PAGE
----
B2B Marketing Blog

Written by The Mezzanine Group
on June 12, 2008

At the start of every year we get a deluge of new projects. It’s usually because marketers are working on growth initiatives and they need market intelligence to build their plans. This year that influx didn’t happen until late into February. At first we didn’t know why – we’ve learned it was because many people were looking at the US economy, unsure of how things would play out, and were holding onto or tweaking their budgets.

That was our first clue that this year was different than the past 3 or 4.

But then the projects started to roll in, and we started to see another difference. The theme of projects was changing. ‘Marketing ROI’ was on everyone’s mind. Marketing ROI has been a topic for years – stronger in some camps than others – but in general it’s been a, ‘Hmmm, what do we do about this’ topic rather than a ‘Let’s do something about this’ topic.

This year that seems to be changing. Marketing ROI, aka Return on Marketing Investment - ROMI, is getting more attention and more budget than we’ve ever seen. There are two good reasons for it, and it’s great news for marketing.

The first reason is that the economy is tight – the rising dollar, rising gas prices and declining consumer confidence mean that companies are focusing on costs. We know that successful companies are the ones who increase or maintain their marketing spending in downturns, not decrease it. Despite that, cuts will come – the question is where. And while it feels like short term pain, it’s a great thing for every company to be looking carefully at the results they get for the marketing dollars they spend.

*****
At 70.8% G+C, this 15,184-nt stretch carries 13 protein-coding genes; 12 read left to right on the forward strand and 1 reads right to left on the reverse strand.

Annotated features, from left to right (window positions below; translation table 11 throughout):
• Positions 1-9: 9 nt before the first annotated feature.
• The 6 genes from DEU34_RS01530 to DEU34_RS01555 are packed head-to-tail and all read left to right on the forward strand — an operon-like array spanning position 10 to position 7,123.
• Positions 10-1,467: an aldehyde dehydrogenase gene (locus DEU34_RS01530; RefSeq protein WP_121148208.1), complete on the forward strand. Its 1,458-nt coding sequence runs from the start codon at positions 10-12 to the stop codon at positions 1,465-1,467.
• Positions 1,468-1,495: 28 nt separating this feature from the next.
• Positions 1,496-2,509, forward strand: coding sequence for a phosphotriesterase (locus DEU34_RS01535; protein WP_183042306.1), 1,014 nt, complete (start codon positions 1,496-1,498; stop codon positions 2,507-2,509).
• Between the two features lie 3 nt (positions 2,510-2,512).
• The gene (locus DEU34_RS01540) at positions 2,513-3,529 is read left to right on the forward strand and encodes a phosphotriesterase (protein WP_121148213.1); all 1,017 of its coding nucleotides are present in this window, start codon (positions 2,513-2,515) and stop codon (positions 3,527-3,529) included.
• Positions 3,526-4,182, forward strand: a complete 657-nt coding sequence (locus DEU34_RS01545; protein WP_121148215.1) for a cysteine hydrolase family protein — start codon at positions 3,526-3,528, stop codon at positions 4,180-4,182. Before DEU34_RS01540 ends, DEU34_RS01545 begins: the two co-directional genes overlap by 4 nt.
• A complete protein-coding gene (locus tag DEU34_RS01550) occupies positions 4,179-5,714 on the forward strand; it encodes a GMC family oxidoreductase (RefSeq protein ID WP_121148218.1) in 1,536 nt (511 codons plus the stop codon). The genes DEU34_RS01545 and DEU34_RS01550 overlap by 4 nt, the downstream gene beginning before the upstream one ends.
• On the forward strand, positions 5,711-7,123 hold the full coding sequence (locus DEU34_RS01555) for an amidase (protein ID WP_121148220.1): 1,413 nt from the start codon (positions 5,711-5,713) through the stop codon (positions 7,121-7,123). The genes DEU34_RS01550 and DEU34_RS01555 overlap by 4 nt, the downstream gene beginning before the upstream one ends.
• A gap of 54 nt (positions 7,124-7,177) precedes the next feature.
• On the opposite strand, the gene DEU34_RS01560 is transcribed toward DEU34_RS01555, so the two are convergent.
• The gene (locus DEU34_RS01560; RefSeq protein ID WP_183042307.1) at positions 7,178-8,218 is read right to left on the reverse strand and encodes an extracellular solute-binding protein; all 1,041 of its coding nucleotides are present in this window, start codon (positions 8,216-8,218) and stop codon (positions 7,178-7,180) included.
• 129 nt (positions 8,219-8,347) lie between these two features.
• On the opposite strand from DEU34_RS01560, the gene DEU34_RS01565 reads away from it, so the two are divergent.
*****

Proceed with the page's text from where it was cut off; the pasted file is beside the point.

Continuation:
The other big reason for the rising interest in Marketing ROI is that it’s more achievable than ever before. Everything in digital marketing is measurable – and increasingly what we’re doing in marketing is digital. That means we now have more measurability. And we can’t talk seriously about ROMI without measurability.

That old saying “I waste half of my marketing budget , I just don’t know which half” is officially dead. Now let’s see how companies respond to the new landscape.

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